The Churches named the house after a Persian fortress and treasure house, and its fanciful rooms overflow with gathered treasures and works by Church (though most are elsewhere) and other artists of the time, including Thomas Cole. In the house, Church designed stenciled borders and used objects in a decorative way, interested more in their form than Islamic culture. Interior arches add more Middle Eastern touches, and many rooms have wonderful views. The Sitting Room displays Church’s 1874 painting El Khasne Petra, a gift to his wife that shows the ancient site’s rock-cut facade. In the Dining Room, European paintings mingle with more exotic objects from the Churches’ travels. Interestingly, the “Old Master” works are fakes, deliberately purchased by Church; he even touched some of them up to suit his taste.
Church built his last studio as an addition to Olana between 1888 and 1890. By this time, his artistic production had slowed because of rheumatism in his hands. His art had also fallen out of favor as Tonalism and Impressionism gained popularity; only in the 1960s would interest in the Hudson River School painters revive. The Studio shows more of Church’s cleverly designed arched windows and his exotic collections.
Displayed throughout the house in summer and fall 2021 are the historical and contemporary artworks of the “Cross Pollination” exhibition, including hummingbird paintings by Martin Johnson Heade and one of Nick Cave’s soundsuits in the Studio.
Church began working on his property as early as 1860, and his vision for Olana’s 250 acres is an outstanding example of 19th-century picturesque landscaping. For his first house, the Cosy Cottage, Church developed a farm and planted trees on land that had been deforested by industry. Over the decades, he created a 10-acre lake, established more native woodlands, and planted trees to artfully frame buildings like stables. Church laid out five miles of still-existing carriage roads that ascend to the house with views of the river and mountains; today hikers can explore them. He designed decorative fences and seats and spread native red shale on the paths.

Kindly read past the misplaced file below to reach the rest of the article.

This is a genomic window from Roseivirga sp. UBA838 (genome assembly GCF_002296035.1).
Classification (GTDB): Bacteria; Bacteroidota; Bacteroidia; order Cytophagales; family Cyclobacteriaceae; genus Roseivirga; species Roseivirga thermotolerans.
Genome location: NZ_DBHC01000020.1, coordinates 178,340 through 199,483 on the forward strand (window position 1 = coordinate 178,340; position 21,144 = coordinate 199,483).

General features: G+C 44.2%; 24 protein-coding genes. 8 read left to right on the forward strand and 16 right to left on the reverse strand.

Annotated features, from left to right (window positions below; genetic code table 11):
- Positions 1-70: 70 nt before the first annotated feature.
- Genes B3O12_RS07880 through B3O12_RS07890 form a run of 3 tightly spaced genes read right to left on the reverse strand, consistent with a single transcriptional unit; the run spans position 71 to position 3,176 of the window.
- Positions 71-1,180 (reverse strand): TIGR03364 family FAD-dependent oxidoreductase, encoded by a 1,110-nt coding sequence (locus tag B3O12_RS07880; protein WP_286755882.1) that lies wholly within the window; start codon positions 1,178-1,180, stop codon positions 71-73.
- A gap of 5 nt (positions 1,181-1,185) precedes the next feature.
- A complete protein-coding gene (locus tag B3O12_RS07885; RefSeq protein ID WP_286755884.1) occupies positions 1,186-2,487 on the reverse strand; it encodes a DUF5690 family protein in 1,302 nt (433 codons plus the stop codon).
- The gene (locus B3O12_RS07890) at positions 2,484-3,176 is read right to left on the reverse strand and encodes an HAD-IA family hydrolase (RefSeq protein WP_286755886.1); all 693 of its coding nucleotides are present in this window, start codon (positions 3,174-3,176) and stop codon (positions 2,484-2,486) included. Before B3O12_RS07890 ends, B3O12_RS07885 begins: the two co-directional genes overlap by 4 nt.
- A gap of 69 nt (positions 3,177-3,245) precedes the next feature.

Beyond Olana, visitors can take advantage of the Hudson River Skywalk, a scenic 3-mile walkway opened in 2019 over the Hudson using the Rip Van Winkle Bridge. It links Olana with the Thomas Cole National Historic Site, an excellent place to learn about the influential painter admired by Church and his peers. The Hudson River School Art Trail explores famous sites painted by Cole, Church, and other Hudson River School painters.
Community and Outreach
Olana attracts 170,000 visitors a year from all over, with fall its peak season, and the site’s beautiful grounds are free every day, a great asset to the area. Themed field trips for grades kindergarten through 12 focus on topics from nature writing to creating art; trips are free for students in Columbia and Greene Counties. Olana also has Panorama, a series of week-long summer arts programs for ages 6–11. Other programs and events include environmental explorations and family tours. The website has useful resources from videos to reading lists that help anyone appreciate Olana’s history and this special environment. Olana is also part of Historic Artists’ Homes and Studios.
Together, Olana’s house and landscape create a unique setting for exploring both the famous art and nature of the Hudson Valley.
Downtown Hudson, a short drive from Olana, is a Hudson Valley hot spot packed with restaurants, antiques shops, and vintage galleries; there’s an Amtrak stop here. It’s perfect for lunch or dinner after exploring Olana.
Linda Cabasin is a travel editor and writer who covered the globe at Fodor’s before taking up the freelance life. She’s a contributing editor at Fathom. Follow her on Instagram and Twitter at @lcabasin.